On screen and off, our world grows increasingly crowded with machines of whom we ask what the rich ask of their servants (comfort us, tell us what to do) and on whom we depend to so arrange the world that we can avoid the trouble of having to experience it. The little we see in nature that is ours we look to replace with material things, with smartphones and bots to feed, water, drive, milk, and round up the herd of our still mortal needs and desires. Runway models at New York fashion shows ape the appearance of automata. Our comic book heroes in the movies and video games, bionic men and metallic women, come dressed in the uniforms of invincible weapons; the villains show up as zombies, cyborgs, replicants, and droids roaming around landscapes as dehumanized and desolate as the dark side of the moon. Whether billed as utopia or dystopia, the future proposed by our popular fortune-tellers is made by and for machines.
Brains are the only things worth having in this world.—L. Frank Baum, 1899
Ray Kurzweil, oracle in residence at Google, published The Singularity Is Near in 2005, announcing the dawn of a new day in which the human species breaks the shackles of its genetic legacy, soars to inconceivable heights of nonbiological intelligence, achieves evolutionary union with things, eliminates the distinction between real reality and virtual reality. Selected sensory functions of the human brain attach to immortal computer systems, suspending them forever in a virtual state of perpetual bliss.
The great good news lately has come to be seen as a cause for alarm. The wired-in congregation of the California faithful doesn’t doubt the prospect of AI superintelligence slouching toward Palo Alto to be born, but the programmers worry that, once up and out of the cradle, it will create a world in its own image, leaving little or no room at the inn for human beings. Computer processing power doubles every two years, a rate well beyond the evolutionary gathering of human brain cells. A quorum of prophetic opinion now holds that before the end of this century, computer software will learn how to build its own infrastructure, set its own political agenda, develop self-replicating nanotechnology that eludes the understanding and control of its sponsors. Max Tegmark, professor of physics at MIT, published Life 3.0 in 2017, listing the ways in which superintelligence might take over the world—as “benevolent dictator,” owning and operating society with freedom, justice, and guaranteed income for all; as “protective god,” preserving an illusion of control of one’s own destiny; as “conquerors,” ridding the planet of human beings because machines perceive them as threat, nuisance, or waste of resources.
Silicon Valley sells the prospect of omniscient, omnipotent intelligence to customers wishing to turn it instantly to gold, to frightened children of the bourgeois rich who either don’t know, have forgotten, or don’t take the trouble to learn that it isn’t with machines that men make their immortality. They do so with the powers of mind acquired on the immense journey up and out of the prehistoric mud, drawing on the immense wealth of subjective human consciousness known to the historians Will and Ariel Durant as the “celestial city” of the past “wherein a thousand saints, statesmen, inventors, scientists, poets, artists, musicians, lovers, and philosophers still live and speak, teach and carve and sing.”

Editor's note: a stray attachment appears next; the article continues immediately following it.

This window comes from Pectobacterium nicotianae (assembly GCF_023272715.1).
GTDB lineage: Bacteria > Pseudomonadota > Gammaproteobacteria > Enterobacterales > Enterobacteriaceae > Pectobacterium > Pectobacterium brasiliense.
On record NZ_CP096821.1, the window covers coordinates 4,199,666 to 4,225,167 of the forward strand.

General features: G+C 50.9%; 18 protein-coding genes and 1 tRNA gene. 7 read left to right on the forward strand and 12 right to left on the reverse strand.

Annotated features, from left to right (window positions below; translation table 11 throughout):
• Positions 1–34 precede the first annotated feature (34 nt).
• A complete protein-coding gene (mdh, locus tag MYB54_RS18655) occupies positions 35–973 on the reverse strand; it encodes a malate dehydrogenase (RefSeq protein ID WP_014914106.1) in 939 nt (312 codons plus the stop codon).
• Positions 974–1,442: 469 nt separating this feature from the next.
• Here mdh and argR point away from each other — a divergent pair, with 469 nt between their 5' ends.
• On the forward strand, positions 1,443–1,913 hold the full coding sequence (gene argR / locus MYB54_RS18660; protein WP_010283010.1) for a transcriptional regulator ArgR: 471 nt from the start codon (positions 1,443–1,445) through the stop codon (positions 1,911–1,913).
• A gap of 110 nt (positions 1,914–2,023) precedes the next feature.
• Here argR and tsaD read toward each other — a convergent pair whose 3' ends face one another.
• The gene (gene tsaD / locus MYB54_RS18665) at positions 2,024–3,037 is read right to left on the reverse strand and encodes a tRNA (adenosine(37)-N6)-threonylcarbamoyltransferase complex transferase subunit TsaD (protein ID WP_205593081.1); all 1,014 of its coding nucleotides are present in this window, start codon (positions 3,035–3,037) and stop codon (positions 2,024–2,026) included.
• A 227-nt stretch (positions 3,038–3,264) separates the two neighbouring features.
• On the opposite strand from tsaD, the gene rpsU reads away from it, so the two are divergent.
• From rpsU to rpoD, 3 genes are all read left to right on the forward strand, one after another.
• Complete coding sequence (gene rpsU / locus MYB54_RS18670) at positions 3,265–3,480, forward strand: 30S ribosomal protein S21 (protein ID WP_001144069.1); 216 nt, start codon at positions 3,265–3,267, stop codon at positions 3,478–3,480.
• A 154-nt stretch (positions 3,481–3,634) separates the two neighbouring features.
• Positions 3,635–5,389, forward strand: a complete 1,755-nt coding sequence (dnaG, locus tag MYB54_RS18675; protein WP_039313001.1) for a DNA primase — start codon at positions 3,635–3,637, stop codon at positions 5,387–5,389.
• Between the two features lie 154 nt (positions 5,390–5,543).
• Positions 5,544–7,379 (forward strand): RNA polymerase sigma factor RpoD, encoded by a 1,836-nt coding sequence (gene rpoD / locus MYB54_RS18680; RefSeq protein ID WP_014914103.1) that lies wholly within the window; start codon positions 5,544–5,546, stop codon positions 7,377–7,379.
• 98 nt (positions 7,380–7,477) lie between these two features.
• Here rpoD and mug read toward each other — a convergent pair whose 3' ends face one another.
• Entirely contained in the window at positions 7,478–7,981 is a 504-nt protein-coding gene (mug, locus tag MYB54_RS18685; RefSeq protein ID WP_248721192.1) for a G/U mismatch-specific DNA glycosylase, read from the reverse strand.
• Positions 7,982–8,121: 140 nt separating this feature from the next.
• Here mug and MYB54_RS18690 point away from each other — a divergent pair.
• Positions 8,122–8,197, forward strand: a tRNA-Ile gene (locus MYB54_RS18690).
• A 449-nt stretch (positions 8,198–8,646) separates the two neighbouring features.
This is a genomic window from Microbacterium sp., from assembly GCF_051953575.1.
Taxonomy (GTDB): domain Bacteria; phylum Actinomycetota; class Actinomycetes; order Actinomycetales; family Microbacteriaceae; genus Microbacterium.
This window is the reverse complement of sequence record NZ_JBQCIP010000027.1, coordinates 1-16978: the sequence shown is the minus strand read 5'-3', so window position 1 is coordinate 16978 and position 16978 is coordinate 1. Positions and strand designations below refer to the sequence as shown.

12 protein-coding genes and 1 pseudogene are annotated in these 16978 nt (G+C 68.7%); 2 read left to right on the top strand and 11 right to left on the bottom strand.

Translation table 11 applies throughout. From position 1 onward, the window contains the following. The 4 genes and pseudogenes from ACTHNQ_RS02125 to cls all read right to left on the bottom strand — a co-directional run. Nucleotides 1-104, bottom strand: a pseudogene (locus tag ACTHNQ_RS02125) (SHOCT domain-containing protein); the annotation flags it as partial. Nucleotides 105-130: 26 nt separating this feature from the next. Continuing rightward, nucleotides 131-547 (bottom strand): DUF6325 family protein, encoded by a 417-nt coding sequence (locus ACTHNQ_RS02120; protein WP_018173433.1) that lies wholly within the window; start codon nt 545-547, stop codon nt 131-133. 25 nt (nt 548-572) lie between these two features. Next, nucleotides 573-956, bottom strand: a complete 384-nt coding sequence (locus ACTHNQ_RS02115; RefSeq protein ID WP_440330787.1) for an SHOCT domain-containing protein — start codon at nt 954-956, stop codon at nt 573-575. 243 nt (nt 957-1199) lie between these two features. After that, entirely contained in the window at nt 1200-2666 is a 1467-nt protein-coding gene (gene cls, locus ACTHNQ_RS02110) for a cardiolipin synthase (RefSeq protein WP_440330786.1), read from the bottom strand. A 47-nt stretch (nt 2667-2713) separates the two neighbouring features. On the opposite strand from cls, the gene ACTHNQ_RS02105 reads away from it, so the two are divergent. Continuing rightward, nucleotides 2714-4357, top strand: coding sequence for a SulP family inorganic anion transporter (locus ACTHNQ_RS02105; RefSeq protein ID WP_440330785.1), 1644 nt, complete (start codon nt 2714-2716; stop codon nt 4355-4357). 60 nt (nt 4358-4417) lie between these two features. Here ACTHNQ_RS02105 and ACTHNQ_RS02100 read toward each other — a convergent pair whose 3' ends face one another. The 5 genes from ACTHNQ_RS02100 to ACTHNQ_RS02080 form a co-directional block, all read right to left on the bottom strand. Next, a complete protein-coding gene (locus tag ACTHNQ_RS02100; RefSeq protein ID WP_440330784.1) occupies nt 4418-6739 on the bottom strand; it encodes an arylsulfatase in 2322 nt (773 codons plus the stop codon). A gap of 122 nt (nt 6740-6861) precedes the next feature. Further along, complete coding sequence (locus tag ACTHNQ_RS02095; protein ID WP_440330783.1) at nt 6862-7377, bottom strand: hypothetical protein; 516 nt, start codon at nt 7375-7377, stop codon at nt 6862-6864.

Lapham’s Quarterly is the opening of doors and windows into that city. For reasons given by the Roman orator Cicero (“Not to know what happened before one was born is always to be a child”) and by the American novelist William Faulkner: “The past is never dead. It’s not even past.” Understood as means instead of end, the past is the inexhaustible fund of energy and mind that makes possible the revolt against what G.K. Chesterton once called “the small and arrogant oligarchy of those who merely happen to be walking about.” To free themselves from the arrogant oligarchy in charge of the eighteenth-century British crown, American revolutionaries framed their envisionings of a republic (Jefferson’s and Paine’s as well as those of Hamilton and Adams) on their study of Cicero and Plutarch as well as their readings of the King James Bible. So in its turn the Italian Renaissance derived from the rediscovery of classical antiquity. The latter progression supplied the scholar Stephen Greenblatt with the premise for The Swerve, published in 2011 but accounting for the death and resurrection of 7,400 lines of lyric but unrhymed verse, On the Nature of Things, composed by the Roman poet Titus Lucretius Carus in the first century BC. Greenblatt subtitled his book How the World Became Modern, attributing the metamorphosis in large part to the discovery of Lucretius’ poem in a German monastery in 1417 by Poggio Bracciolini, Italian humanist, Vatican functionary, and apostolic scribe.